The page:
Introduction The coronavirus disease 2019 (COVID-19) pandemic has adversely affected surgical training internationally. Laparoscopic surgery has a steep learning curve necessitating repetitive procedural practice. We evaluate the efficacy of short- and long-duration simulation training on participant skill acquisition to support the recovery of surgical training. Methods A prospective, observational study involving 18 novice medical students enrolled in a five-week course. Nodal timed assessments involved three tasks: hoop placement, stacking of sugar cubes and surgical cutting. One month post-completion, we compared the ability of six novice course participants to that of six surgical trainees who completed a smaller portion of the course curriculum. Results Course participants (n=18) completed tasks 111% faster on their third and last course attempt. The surgical trainee group (n=6) took 46% longer to complete tasks compared to the six re-invited course participants, whose ability continued to advance on their fourth effort with a combined 154% earlier completion time compared to try one. Conclusions This study supports the adoption of a structured, extended, regular and spaced-out simulation course or curriculum to cultivate greater skill acquisition and retention amongst surgical trainees, and improve patient care.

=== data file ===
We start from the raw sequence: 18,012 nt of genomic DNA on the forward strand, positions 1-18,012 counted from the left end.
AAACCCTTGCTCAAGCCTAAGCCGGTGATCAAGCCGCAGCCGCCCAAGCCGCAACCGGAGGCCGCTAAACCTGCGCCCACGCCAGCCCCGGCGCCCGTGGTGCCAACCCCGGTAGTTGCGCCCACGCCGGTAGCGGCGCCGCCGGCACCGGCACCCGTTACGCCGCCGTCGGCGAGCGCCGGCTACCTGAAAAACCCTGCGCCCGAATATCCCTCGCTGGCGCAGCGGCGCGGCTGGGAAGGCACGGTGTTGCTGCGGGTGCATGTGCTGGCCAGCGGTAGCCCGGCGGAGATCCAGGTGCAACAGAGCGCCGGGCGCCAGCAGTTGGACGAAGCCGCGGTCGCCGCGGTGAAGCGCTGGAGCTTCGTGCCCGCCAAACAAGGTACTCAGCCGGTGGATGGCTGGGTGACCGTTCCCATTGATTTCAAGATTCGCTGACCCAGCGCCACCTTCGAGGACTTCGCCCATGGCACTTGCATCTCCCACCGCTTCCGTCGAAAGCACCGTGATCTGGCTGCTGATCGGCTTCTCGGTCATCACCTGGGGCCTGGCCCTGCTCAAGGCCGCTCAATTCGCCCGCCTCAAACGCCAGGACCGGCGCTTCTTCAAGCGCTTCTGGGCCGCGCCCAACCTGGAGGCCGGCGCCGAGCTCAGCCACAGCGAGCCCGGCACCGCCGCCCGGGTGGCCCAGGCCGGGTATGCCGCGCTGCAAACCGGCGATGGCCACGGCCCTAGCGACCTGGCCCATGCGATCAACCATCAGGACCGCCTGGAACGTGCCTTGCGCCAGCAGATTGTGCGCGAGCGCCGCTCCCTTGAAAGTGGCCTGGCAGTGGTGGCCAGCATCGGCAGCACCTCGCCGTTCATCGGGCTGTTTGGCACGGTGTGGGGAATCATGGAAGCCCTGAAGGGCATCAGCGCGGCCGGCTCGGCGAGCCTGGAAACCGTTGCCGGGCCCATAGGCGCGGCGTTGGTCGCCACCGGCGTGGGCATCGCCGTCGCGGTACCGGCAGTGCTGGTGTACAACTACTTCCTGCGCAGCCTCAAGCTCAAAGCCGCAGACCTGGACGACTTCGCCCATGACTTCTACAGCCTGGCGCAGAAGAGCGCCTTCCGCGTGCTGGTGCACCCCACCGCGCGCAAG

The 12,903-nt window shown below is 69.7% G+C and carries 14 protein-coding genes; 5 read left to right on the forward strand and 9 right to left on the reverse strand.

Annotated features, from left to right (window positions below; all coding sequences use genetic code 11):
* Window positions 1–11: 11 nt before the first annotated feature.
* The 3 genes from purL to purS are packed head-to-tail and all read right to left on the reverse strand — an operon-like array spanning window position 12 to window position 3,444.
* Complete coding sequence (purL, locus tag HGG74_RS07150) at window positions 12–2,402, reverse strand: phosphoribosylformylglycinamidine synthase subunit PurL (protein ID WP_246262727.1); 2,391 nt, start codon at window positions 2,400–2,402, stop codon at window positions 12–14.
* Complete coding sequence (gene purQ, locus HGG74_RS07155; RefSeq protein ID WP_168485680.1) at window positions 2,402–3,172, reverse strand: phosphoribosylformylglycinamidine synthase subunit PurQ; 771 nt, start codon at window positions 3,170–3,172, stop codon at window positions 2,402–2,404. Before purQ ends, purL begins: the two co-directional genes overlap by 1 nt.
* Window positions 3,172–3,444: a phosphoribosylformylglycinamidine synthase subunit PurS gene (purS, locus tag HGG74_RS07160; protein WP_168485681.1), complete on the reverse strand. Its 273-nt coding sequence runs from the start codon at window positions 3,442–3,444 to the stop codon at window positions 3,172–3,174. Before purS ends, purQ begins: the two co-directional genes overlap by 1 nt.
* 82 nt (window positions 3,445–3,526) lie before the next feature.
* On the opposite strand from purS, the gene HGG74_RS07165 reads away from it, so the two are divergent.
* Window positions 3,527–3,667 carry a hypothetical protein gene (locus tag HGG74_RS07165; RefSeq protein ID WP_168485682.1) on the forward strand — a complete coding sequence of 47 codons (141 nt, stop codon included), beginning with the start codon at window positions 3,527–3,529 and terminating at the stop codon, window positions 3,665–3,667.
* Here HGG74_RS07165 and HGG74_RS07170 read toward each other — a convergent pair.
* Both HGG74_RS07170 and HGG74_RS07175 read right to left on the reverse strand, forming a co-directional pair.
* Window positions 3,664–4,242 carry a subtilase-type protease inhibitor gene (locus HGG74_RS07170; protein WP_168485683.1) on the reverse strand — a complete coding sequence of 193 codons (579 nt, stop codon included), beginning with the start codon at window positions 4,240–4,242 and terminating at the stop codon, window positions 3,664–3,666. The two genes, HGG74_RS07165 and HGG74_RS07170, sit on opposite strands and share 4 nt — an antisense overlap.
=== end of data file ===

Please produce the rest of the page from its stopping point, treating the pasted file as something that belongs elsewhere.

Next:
Keywords: laparoscopic skills; laparoscopic surgery; simulation training; surgical residency program; training recovery.
Copyright © 2021, Hamid et al.